WASHINGTON — The 2016 election is on November 8, exactly one year from Sunday. In recent weeks, the Democratic field has been whittled down to three candidates as Jim Webb, Lincoln Chafee and Lawrence Lessig all dropped out of the race for the nomination.
The remaining candidates, Hillary Clinton, Bernie Sanders and Martin O’Malley, will participate in a South Carolina forum hosted by MSNBC’s Rachel Maddow Friday night.
The Republican field has been slower to narrow, with 15 of the original 17 candidates still in the race. Rick Perry and Scott Walker both dropped out in September.
At the one-year out mark of the 2008 cycle, there were still 8 eight candidates running for president on the Democratic side and eight on the Republican side.
Looking at where the candidates stood at that point, who led in the polls and how they fared in the spring, can give meaningful context to the current state of the primaries and provides clues about whether polls so far from balloting are good predictors of actual results.
In early November 2007, then-Sen. Clinton held a strong lead of 19 percentage points over fellow Sen. Barack Obama, according to a CNN poll. Shortly after, she fell in the polls and came in third in the Jan. 1 Iowa caucuses , with Obama and former Sen. John Edwards ahead of her.
In this month’s latest polls, Clinton has maintained a wide gap over Sanders, the senator from Vermont, and O’Malley, the former Maryland governor. The latest NBC/WSJ poll had Clinton at 63 percent nationally, with Sanders at 31 percent and O’Malley at 3 percent. This time around, the Iowa caucuses are later, on Feb. 1, giving Clinton’s competitors more time to catch her than Obama had.
History suggests Sanders has some hope of bridging the gap, but a closer look at the numbers reveals some more discouraging trends for the lawmaker.
“Obama had much broader appeal in ‘08 than Sanders does,” Brookings Institution fellow John Hudak said. “He’s pulling 10 percent of the African American vote, doing very poorly among Latinos. You don’t become the Democratic nominee without winning a much higher percentage of black and Latino voters than Sanders is.”
The 2008 comparison is even more discouraging for O’Malley. Four of the five candidates polling around 3 percent at this point in 2007 dropped out by the end of January 2008.
Among them was then-Sen. Joe Biden, who had hovered around 3 percent before suspending his campaign on Jan. 3. Biden would go on to be tapped as Obama’s nominee for vice president, an outcome some have speculated might also be in store for O’Malley.
“He’s running a campaign that would position him well to become a vice president or to take a cabinet position,” Hudak said. “He’s been certainly critical of his opponents and Secretary Clinton especially, but he hasn’t run a negative campaign. He’s doing the right things to stay relevant beyond the presidency and that’s working well for him.”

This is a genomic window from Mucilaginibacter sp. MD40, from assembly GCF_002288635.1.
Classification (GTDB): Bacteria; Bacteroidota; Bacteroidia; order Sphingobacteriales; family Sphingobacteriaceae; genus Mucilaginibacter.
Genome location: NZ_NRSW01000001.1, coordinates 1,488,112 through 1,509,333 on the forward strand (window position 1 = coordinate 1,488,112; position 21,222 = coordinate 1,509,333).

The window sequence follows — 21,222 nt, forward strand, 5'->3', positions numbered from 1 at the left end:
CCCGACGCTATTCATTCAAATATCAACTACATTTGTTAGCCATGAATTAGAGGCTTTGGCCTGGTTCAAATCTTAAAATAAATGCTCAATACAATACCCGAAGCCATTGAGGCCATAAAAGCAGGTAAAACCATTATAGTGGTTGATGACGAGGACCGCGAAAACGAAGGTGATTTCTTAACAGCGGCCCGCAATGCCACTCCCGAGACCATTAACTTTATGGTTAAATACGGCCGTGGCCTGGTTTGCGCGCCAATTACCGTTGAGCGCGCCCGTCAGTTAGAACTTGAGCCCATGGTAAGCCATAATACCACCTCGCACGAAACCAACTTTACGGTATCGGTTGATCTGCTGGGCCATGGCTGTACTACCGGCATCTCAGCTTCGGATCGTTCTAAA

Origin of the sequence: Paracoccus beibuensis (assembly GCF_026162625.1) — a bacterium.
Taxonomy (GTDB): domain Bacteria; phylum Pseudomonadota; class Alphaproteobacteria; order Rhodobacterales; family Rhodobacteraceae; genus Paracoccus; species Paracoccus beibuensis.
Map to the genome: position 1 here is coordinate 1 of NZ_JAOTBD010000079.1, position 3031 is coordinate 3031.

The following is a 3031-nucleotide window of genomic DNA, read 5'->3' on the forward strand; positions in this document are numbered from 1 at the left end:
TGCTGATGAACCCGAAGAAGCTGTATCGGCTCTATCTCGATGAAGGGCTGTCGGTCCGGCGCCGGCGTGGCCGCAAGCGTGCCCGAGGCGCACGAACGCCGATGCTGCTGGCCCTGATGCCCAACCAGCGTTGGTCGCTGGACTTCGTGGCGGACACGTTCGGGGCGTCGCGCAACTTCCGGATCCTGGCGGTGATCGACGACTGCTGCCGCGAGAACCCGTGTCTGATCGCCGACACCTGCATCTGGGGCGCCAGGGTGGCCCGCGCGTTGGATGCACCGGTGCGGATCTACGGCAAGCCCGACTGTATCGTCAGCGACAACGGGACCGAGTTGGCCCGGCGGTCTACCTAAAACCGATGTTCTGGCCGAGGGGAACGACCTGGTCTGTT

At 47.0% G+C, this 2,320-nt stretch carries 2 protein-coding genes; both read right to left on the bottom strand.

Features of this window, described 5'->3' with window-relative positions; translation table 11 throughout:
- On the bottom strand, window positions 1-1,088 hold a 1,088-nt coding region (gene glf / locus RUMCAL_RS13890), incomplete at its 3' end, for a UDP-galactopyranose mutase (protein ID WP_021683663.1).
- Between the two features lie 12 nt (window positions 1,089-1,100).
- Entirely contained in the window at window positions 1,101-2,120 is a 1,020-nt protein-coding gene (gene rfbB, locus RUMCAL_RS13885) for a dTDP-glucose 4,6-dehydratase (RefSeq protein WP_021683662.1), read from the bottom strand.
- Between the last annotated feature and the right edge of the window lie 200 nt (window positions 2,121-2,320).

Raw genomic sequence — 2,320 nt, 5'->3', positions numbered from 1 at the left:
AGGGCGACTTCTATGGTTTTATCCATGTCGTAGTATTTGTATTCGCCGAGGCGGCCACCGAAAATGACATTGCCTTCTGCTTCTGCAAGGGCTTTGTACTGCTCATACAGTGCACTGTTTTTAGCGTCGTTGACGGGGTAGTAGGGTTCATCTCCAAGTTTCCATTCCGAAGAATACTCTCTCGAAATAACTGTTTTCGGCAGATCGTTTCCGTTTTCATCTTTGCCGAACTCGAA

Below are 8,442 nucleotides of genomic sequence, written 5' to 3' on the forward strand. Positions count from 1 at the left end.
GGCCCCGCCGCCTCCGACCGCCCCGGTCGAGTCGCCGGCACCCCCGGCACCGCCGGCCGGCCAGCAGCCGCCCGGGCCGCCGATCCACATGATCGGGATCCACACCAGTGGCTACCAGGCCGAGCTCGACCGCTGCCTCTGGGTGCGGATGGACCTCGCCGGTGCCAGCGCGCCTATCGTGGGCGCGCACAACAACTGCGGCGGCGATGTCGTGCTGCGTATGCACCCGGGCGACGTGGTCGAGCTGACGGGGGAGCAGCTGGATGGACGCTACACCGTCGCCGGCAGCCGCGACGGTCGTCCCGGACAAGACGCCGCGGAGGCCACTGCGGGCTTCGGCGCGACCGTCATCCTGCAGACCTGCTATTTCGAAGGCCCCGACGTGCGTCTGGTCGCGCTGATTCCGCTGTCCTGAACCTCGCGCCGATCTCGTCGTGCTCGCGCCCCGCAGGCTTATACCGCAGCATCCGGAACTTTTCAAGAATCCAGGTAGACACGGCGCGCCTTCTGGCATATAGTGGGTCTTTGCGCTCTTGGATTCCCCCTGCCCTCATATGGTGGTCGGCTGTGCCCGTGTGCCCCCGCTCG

O’Malley on Wednesday became the first Democratic candidate to sign up for the New Hampshire primary, suggesting he has no plans of dropping out before February.
“There are many examples in the history of our country where a candidate who had 1 or 2 or 3 percent national name recognition suddenly emerged on caucus night and was introduced to the rest of the country,” O’Malley told reporters at an Irish Americans for O’Malley campaign event in Washington Thursday night. “Most people in Iowa don’t make up their minds to the last couple of weeks but the opinion leaders are making up their minds now and after that last JJ many of them started breaking our way so I couldn’t be more encouraged I couldn’t be more excited.”
Hudak said he believes O’Malley will stay in the race as long as he has the fundraising to continue. This poses a problem for the ex-governor, who had just over $800,000 cash on hand at the end of September.
Two of the similarly low-polling candidates in 2008, Biden and former New Mexico Gov. Bill Richardson, had $1.9 million and $5.8 million, respectively, remaining in their campaign chests as of Oct. 1, 2007. Both candidates bowed out of the race in early January 2008.
On the Republican side, businessman Donald Trump and neurosurgeon Ben Carson sit atop the field. Hudak said he has been surprised at their continuing popularity, but still doesn’t believe either of them will win the nomination.
“It’s hard to see one of them becoming the nominee,” Hudak said. “The money forces which can really drive the nomination I don’t think have stepped in as strong as they can yet. When those forces come in, I think you’re going to see a more establishment candidate rise.”
In the last two Republican primaries, the frontrunner at this time also did not go on to get the nomination. In 2008, former New York City Mayor Rudy Guiliani held a 12-point lead, and in 2012, businessman Herman Cain held a slight lead over former House Speaker Newt Gingrich. But in 2008, Arizona Sen. John McCain surged to the nomination, and four years later former Massachusetts Gov. Mitt Romney ended up the GOP standard-bearer.